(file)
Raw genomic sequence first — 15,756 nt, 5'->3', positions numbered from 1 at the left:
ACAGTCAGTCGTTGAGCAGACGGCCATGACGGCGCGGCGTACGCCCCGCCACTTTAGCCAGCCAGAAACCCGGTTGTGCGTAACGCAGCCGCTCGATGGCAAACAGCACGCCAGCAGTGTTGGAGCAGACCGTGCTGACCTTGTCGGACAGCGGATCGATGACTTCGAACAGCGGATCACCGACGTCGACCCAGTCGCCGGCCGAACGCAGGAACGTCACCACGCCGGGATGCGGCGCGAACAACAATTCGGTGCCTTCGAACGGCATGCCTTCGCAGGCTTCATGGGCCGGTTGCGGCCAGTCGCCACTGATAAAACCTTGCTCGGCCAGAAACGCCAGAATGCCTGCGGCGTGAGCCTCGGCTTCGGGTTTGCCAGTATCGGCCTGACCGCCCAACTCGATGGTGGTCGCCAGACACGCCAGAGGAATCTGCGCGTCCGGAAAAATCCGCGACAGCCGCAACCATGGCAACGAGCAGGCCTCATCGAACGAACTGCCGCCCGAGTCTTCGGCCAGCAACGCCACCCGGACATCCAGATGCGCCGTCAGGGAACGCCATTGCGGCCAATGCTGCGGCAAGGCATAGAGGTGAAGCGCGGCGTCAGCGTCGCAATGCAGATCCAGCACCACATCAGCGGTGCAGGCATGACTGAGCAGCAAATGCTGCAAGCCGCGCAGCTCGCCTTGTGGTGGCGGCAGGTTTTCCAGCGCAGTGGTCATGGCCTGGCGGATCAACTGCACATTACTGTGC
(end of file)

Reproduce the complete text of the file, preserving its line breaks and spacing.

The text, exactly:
Raw genomic sequence first — 15,756 nt, 5'->3', positions numbered from 1 at the left:
ACAGTCAGTCGTTGAGCAGACGGCCATGACGGCGCGGCGTACGCCCCGCCACTTTAGCCAGCCAGAAACCCGGTTGTGCGTAACGCAGCCGCTCGATGGCAAACAGCACGCCAGCAGTGTTGGAGCAGACCGTGCTGACCTTGTCGGACAGCGGATCGATGACTTCGAACAGCGGATCACCGACGTCGACCCAGTCGCCGGCCGAACGCAGGAACGTCACCACGCCGGGATGCGGCGCGAACAACAATTCGGTGCCTTCGAACGGCATGCCTTCGCAGGCTTCATGGGCCGGTTGCGGCCAGTCGCCACTGATAAAACCTTGCTCGGCCAGAAACGCCAGAATGCCTGCGGCGTGAGCCTCGGCTTCGGGTTTGCCAGTATCGGCCTGACCGCCCAACTCGATGGTGGTCGCCAGACACGCCAGAGGAATCTGCGCGTCCGGAAAAATCCGCGACAGCCGCAACCATGGCAACGAGCAGGCCTCATCGAACGAACTGCCGCCCGAGTCTTCGGCCAGCAACGCCACCCGGACATCCAGATGCGCCGTCAGGGAACGCCATTGCGGCCAATGCTGCGGCAAGGCATAGAGGTGAAGCGCGGCGTCAGCGTCGCAATGCAGATCCAGCACCACATCAGCGGTGCAGGCATGACTGAGCAGCAAATGCTGCAAGCCGCGCAGCTCGCCTTGTGGTGGCGGCAGGTTTTCCAGCGCAGTGGTCATGGCCTGGCGGATCAACTGCACATTACTGTGC